The real difference is in the power handling. The actual power (and therefore current) provided by the transformer is determined by the load on the transformer.
The 1000 mA transformer can handle a load that consumes more power and also more current.
For the sake of simplicity, I'm going to assume a resistive load with no reactance, and therefore a power factor of 1. You will probably likely want to look up those terms if you're interested in learning more about transformers and AC power in general*.
If you have a 5W load (device you want to power) connected, it will draw 5W / 12 V = 417 mA (approximately). If you connected this load to either tranformer, it would draw 417 mA.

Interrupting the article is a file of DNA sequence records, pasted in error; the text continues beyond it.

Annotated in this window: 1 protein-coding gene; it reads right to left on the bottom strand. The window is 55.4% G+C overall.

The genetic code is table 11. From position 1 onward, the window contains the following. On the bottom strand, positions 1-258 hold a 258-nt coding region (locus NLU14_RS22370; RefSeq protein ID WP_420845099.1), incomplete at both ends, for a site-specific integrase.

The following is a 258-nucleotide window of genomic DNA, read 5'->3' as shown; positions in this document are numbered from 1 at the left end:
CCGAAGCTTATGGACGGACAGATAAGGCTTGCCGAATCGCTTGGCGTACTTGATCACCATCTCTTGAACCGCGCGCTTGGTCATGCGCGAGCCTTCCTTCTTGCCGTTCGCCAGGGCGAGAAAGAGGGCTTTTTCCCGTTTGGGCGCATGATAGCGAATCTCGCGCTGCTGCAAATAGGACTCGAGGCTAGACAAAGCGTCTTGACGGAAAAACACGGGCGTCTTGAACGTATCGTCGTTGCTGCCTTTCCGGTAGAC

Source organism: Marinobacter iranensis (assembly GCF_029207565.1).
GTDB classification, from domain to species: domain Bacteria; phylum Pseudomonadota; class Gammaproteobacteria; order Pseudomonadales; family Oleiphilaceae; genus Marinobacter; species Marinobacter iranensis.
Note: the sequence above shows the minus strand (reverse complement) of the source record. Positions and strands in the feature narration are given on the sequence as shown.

If you have, say a 10 W load, it would draw (or attempt to draw) 10 W / 12 V = 833 mA (approximately) - it would draw this if connected to the 1000 mA transformer. If you tried to connect this load to the 600 mA transformer then one of the following would occur:
The load would not function (because the voltage droops or sags too low to power the device)
The load would draw more current than the transformer can handle and possibly damage the transformer (depending on the transformer and load, could be immediate, or could slowly heat up and deteriorate over time)
The transformer fuses would "Blow" if installed and properly size for the transformer (to prevent the damage in #2)
This is a simplified explanation. Most transformers can actually handle a little more than what their rating states - so they won't always get damaged, but you should always stay within the manufacturer's specifications to ensure maximum life of the equipment.
*If the loads are reactive and have a pf other than 1, you cannot simply divide power by voltage to get current.